Not long ago, I spoke to legendary high school coach Larry McKenzie about the pressure on kids as young as 9 to specialize in a single sport. Parents who want their kids to be successful enroll them in year-long training and tournaments, leaving their schedules so full that there isn’t room for anything else.
“Kids can’t be kids anymore,” said McKenzie, who recently retired. “The specialization blows my mind. There are so many kids because they get involved so early, by the time they reach 14, 15, the age to try, they’re burned out. They don’t even enjoy it.”
Children should try their hand at a variety of activities, he said. Trying different sports helps them rotate through muscle groups and develop a broader range of skills while preventing injury and burnout. It also exposes children to a more diverse group of friends.
Yes, yes, I agreed, thinking of the ambitious suburban soccer club my fourth grader had played for all year.
Intellectually, I agree that 9 is way too young for kids to explain a sport and brush off everyone else. I have no illusions that my child will grow up to be an elite, professional, or even a collegiate athlete. My only dream for him is to be a mediocre player in his sport of choice with the option of making his high school team if he so desires. But it feels like even that path today requires a costly, high-stakes investment that takes some of the fun out of youth sports.
A 2019 study by the Aspen Institute’s Project Play states that the average child has been playing sports for less than three years and quits by age 11, in many cases because they are no longer enjoying it or have lost interest. The study found that they rarely stop to take up another sport.
Here’s why it’s concerning: Research shows that participating in sports is linked to better social, mental, and physical health, and yet most teens aren’t getting the daily hour of exercise they should.
My generation can remember when local recreational youth sports programs coupled with unstructured play on the streets or in city parks was all it took. No third grader was dropped from the team for lack of ability. Ten-year-olds weren’t conditioned to think it was “too late” to try a new sport. But alas, these are heartbreaking realities for the modern child.
According to Linda Flanagan’s new book, Take Back the Game: How Money and Mania Are Ruining Kids’ Sports – and Why it Matters, youth sports have grown into an insane $19 billion industry, more than the value of the NFL. Higher-income families will burn big bucks on their children’s travel team fees, transportation, and gear. For example, according to the Aspen Study, hockey parents spent an average of about $2,600 per year, while the average across all sports was about $700.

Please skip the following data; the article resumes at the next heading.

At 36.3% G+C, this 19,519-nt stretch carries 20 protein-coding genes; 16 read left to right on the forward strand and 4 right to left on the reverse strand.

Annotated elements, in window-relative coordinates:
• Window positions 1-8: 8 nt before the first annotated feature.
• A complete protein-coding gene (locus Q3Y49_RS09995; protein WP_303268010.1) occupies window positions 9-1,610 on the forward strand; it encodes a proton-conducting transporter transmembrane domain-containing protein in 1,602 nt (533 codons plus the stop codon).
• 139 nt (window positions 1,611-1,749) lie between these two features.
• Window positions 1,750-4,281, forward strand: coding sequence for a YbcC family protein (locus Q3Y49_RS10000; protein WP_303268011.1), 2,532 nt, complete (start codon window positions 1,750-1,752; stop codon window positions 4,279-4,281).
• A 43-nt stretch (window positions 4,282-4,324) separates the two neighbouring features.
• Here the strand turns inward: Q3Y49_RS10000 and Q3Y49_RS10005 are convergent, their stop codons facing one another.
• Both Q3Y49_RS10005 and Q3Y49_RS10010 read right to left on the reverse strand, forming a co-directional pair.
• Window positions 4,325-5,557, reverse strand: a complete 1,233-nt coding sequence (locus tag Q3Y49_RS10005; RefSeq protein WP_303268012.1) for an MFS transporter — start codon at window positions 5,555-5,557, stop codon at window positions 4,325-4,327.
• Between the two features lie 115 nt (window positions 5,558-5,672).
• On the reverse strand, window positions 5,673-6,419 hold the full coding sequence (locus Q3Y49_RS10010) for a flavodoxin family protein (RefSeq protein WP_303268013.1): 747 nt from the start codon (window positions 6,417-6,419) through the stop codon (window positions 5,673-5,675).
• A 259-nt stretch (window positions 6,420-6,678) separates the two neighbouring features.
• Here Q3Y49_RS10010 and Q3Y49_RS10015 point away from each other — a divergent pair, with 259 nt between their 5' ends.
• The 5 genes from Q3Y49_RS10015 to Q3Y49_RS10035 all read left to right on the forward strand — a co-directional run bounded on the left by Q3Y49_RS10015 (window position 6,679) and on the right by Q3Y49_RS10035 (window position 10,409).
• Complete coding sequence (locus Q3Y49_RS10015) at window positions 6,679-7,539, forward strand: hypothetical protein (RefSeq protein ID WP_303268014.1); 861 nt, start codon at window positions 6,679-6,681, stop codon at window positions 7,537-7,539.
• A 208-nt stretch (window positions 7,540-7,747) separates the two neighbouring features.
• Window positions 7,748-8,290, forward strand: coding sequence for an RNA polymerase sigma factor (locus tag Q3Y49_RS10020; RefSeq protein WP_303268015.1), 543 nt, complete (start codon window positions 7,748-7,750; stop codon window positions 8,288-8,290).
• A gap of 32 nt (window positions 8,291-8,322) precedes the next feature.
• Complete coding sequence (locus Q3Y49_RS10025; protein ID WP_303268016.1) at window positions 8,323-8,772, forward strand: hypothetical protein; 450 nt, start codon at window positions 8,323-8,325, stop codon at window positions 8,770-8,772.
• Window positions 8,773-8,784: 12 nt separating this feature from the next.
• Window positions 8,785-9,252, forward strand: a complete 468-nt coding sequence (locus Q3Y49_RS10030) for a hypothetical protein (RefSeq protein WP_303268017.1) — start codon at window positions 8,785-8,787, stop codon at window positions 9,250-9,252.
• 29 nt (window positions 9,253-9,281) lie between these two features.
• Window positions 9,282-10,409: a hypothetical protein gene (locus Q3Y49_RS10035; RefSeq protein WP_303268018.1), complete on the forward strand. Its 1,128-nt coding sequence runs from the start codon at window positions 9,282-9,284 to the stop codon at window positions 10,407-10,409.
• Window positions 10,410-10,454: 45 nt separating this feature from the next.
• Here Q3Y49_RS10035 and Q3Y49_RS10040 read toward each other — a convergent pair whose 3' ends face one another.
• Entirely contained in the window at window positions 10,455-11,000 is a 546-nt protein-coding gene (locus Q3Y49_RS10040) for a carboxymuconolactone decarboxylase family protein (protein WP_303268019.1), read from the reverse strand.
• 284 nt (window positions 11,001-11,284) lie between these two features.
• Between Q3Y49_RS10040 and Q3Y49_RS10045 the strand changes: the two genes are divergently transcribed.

This has created a youth sports ecosystem of rich and have-nots. And when the kids who specialized early burn out by 11, they’ve crowded out late bloomers or kids whose parents can’t afford intensive pay-to-play programs.
Ironically, research has shown that the more parents spend on youth sports, the more pressure and less fun the child feels.
Club sports and year-round specialization have been trending for 20 years, if not longer, said Nicole LaVoi, director of the Tucker Center for Research on Girls & Women in Sport and a faculty member at the University of Minnesota. “That’s because publicly funded community sports have declined,” she told me. “Clubs have filled the gap.”
Children are like most people – they attract activities in which they excel. But young children are still developing. Smaller or less coordinated children who have the potential to grow in their abilities are at greater risk, LaVoi said.
“Unfortunately, kids as young as 10 feel retarded if they haven’t played a sport,” said LaVoi, a former collegiate tennis player who was involved in multiple sports in high school. “The problem with that is the level of confidence that they believe they can do something, which is the biggest indicator of sticking with it. If they try and say, ‘I’m behind, all kids are better,’ they’re not going to stick with it. Children do not want to be perceived as the weakest link.”
McKenzie, the basketball coach who has led his teams to six state championships, said he scratches his head at the thought of 5-year-olds traveling to youth tournaments in the summer or being dropped off for hours of practice at private clubs. He teases his son, who coaches kids at a youth basketball academy, “You may think you coach, but you’re just a highly paid babysitter.”
He encouraged his athletes to try a different sport in the offseason. His own children, who played Division I college basketball, had diverse interests including ribbon and beauty pageants.
When he spoke to college recruiters who were eyeing one of his players, many asked if the athletes were playing anything else. “College coaches want players who have played multiple sports,” he said. “It is viewed as an additional asset.”
Perhaps these coaches have read research that shows generalists, not specialists, are more likely to play at an elite level.
David Epstein, author of Range: Why Generalists Triumph in a Specialized World, said that most elite athletes grow by trying a variety of sports, “postponing specialization later than their peers who enter at lower levels reaching a plateau,” he writes. “The path to making the best 20-year-old athlete, it turns out, is not the same as the path to making the best 10-year-old athlete.”
My son just finished his last soccer game of the year. He asked to take a break for the winter. After reading the research results, I am happy to follow his example. We use this break to relax and explore other activities, from snowboarding to pickleball.
But we only have a short window of opportunity to try. Training for the summer football season begins in February.